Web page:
What to Include on Your Student Behavior Checklist

Educator Impact

Reading Time: 3 minutes

Teachers have to balance a great deal in their classrooms every day. In addition to delivering lessons and adjusting them as necessary to meet the individual needs of each student, there is a wide variety of administrative tasks to be done, including curricular planning and grading. Teachers are also charged with managing student behavior every day, which means creating a student behavior checklist. Maintaining positive individual behavior sets the overall tone for the entire classroom and is necessary to ensure an environment conducive to learning.

Understanding Misbehavior and Setting a Tone

It is vital to understand students’ motivations for acting out and the underlying reasons for negative classroom behaviors. A student’s misbehavior is often an attempt to gain attention, and addressing it in public may be what the student is hoping for and will encourage the negative behavior. Rather than drawing attention to the student, teachers should utilize non-verbal clues. This signals students that their behavior is unacceptable, without breaking the classroom’s rhythm. Using body language or quietly indicating that the behavior is unwanted is a better approach. As students become familiar with their teacher and their directives, the signals will become clear and effective.

This approach also highlights the difference between those students who are having a single episode due to a minor issue and those who are facing deeper challenges and in need of one-on-one care. If students are repeatedly not complying and unable to self-regulate, referrals for additional support are required.

Students’ schedules can be stressful. Transitioning multiple times throughout the school day requires a diverse set of skills and can cause students to feel overwhelmed and act out. Learning environments that recognize this allow time for transitioning from one subject to the next. They also understand that no two students are alike and that learning patterns are dynamic and unique. Avoid a single standard, but rather view each learner within their own capabilities and set goals accordingly.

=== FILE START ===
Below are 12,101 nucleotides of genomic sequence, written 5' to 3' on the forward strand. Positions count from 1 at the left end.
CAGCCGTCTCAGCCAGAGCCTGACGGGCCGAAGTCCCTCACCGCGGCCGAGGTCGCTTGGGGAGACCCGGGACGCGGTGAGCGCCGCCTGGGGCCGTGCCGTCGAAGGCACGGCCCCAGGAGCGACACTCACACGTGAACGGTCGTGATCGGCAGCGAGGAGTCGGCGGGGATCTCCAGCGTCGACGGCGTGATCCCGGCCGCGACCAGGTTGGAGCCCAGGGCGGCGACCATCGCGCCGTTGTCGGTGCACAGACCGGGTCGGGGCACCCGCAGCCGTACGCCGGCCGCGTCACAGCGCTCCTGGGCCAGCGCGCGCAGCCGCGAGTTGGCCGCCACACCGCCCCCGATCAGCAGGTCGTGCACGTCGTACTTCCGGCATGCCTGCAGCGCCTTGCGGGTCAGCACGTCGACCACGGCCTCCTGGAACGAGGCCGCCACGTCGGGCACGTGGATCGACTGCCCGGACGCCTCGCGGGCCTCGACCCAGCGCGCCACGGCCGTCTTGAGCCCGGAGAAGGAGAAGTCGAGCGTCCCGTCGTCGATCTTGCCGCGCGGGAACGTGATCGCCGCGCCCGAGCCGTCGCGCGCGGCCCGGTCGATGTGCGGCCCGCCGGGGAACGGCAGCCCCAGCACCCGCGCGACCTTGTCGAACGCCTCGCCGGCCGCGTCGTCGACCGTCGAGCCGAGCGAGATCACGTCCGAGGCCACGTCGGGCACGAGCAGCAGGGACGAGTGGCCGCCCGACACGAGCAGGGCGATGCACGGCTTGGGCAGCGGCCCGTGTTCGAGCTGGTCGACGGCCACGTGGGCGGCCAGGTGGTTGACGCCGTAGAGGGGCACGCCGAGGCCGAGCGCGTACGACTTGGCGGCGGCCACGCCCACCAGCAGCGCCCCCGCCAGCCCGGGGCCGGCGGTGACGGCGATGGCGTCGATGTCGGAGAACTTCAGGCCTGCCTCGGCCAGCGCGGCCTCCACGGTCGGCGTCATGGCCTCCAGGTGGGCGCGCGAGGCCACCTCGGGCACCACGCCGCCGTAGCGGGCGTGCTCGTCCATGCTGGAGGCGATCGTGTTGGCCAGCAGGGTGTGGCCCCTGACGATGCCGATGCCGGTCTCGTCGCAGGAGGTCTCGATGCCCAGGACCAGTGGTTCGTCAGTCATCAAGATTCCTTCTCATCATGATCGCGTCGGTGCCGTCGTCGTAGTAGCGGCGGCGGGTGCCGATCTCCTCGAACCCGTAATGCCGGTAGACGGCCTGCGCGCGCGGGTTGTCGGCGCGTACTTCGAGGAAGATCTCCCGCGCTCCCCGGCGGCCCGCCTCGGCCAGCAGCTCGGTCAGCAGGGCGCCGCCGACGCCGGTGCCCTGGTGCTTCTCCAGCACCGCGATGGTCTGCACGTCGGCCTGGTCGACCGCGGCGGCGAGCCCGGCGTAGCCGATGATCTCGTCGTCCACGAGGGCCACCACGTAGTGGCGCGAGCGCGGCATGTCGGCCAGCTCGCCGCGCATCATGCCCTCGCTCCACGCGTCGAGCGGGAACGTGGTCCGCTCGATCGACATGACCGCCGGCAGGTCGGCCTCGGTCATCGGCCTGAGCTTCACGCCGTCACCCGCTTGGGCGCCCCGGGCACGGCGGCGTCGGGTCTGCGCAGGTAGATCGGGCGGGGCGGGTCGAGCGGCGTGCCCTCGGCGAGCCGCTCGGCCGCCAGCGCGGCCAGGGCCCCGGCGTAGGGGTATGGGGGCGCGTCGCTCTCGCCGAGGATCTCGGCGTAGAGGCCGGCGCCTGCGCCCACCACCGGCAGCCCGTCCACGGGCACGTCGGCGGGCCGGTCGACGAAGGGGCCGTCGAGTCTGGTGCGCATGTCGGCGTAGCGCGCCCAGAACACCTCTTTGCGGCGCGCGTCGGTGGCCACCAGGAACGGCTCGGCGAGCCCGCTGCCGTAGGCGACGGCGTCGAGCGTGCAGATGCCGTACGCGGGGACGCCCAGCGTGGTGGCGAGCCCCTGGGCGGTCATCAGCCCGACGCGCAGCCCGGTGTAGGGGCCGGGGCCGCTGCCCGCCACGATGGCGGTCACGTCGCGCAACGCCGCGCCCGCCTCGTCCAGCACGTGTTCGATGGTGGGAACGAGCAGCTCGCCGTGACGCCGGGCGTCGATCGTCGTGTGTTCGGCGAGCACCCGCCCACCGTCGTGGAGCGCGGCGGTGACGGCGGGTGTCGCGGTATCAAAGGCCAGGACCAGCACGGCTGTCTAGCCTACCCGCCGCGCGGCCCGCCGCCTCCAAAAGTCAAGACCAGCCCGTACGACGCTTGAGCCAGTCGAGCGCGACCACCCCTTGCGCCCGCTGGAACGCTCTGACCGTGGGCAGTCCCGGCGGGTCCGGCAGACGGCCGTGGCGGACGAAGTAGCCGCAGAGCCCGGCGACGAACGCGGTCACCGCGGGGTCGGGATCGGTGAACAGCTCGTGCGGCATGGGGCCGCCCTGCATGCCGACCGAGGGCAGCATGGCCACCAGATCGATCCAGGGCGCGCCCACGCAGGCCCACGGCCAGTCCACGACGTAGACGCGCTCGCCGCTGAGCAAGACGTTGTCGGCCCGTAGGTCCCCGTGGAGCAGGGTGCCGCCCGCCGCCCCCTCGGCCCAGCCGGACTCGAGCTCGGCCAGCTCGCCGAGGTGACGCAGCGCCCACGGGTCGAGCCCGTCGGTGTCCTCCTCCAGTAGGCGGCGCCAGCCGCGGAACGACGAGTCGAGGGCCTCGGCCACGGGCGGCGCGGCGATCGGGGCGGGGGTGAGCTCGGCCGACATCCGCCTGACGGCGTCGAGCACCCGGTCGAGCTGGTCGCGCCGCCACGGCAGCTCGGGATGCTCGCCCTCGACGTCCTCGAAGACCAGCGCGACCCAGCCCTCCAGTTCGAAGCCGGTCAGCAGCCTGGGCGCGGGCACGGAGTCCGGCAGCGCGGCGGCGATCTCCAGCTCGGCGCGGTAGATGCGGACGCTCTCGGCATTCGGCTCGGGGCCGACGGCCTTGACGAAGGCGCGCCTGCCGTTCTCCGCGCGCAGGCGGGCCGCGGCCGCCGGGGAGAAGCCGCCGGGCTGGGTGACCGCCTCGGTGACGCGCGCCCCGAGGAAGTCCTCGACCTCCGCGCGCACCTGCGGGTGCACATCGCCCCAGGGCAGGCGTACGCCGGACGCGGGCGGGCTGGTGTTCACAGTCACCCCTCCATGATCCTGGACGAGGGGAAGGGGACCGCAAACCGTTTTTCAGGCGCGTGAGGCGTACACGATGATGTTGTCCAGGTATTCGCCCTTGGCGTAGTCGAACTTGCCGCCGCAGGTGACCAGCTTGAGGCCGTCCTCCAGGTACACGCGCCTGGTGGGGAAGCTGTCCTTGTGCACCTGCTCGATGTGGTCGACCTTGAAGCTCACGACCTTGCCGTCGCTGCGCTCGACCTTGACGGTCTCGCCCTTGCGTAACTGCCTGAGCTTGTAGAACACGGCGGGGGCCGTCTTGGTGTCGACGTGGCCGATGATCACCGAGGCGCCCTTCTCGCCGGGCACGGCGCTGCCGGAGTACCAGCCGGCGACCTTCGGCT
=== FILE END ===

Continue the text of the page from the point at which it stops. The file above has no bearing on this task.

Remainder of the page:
For instance, students who are gifted may be acting out due to not being challenged, whereas students who are struggling with their academics may be acting out due to feelings of inadequacy. Students may be ill or hungry, causing them to misbehave. Some may feel left out or misunderstood due to being part of a minority cultural background or having challenges with a second language. Understanding why negative behavior is manifesting is a significant part of the path to a solution. Getting to know each learner and their learning style is crucial to understanding how to best reach them, and it will minimize behavior issues and build trust and relationships.

Positive Classroom Practices for Better Behavior Management

Many of the strategies to mitigate negative behavior and encourage positive conduct are fairly straightforward. Creating routines for students reduces classroom anxiety. When teachers and schools establish predictable schedules, students know what to expect. This eliminates anxiety and makes young people feel more in control.

Establishing a relationship-based practice also builds trust. By including students in discussions around behavior and being explicit and clear about expectations, respect and trust increase and fewer incidents occur. Leaving out as much guesswork as possible helps establish a fair and unbiased approach to any disciplinary action. Modeling positive social interaction for students opens the door for conversations around the importance of wellbeing.

Included on every student behavior checklist should be a high-quality, engaging, and user-friendly wellbeing platform, like Educator Impact’s Pulse.

Why Educator Impact’s Pulse Fits into Your Student Behavior Checklist

By engaging students with a series of five touchpoint questions on a user-friendly technology platform every week, Pulse opens the doors for conversations around wellbeing that are not always easily had between teachers and their students. Regular and continued use also builds a culture of care that heightens the level of the conversation around wellbeing and positively impacts overall classroom behavior patterns. Most importantly, Educator Impact’s Pulse is designed for action. It can turn your school response culture from reactive to proactive, enabling education professionals to get ahead of students’ challenges and mitigate negative behavior.

Educator Impact’s Pulse collects relevant, evidence-based data to provide much-needed support for teachers and drive positive decision-making for each and every student. It focuses on usable data that’s relevant in real time, enabling schools to be more proactive. Pulse gives teachers the information and confidence that they need to make the best decisions for their students and provide the right support before behavior challenges grow and it becomes too late. Educator Impact’s Pulse produces results and can ensure an environment conducive to learning.

Here at Educator Impact, we give school leaders the tools to gather actionable insights that help them proactively improve student wellbeing, engagement, and practices. To see how we can help you understand the overall and individual wellbeing of students without adding a new layer to your already overwhelmed workflow, contact us for a free consultation today!

Share this insight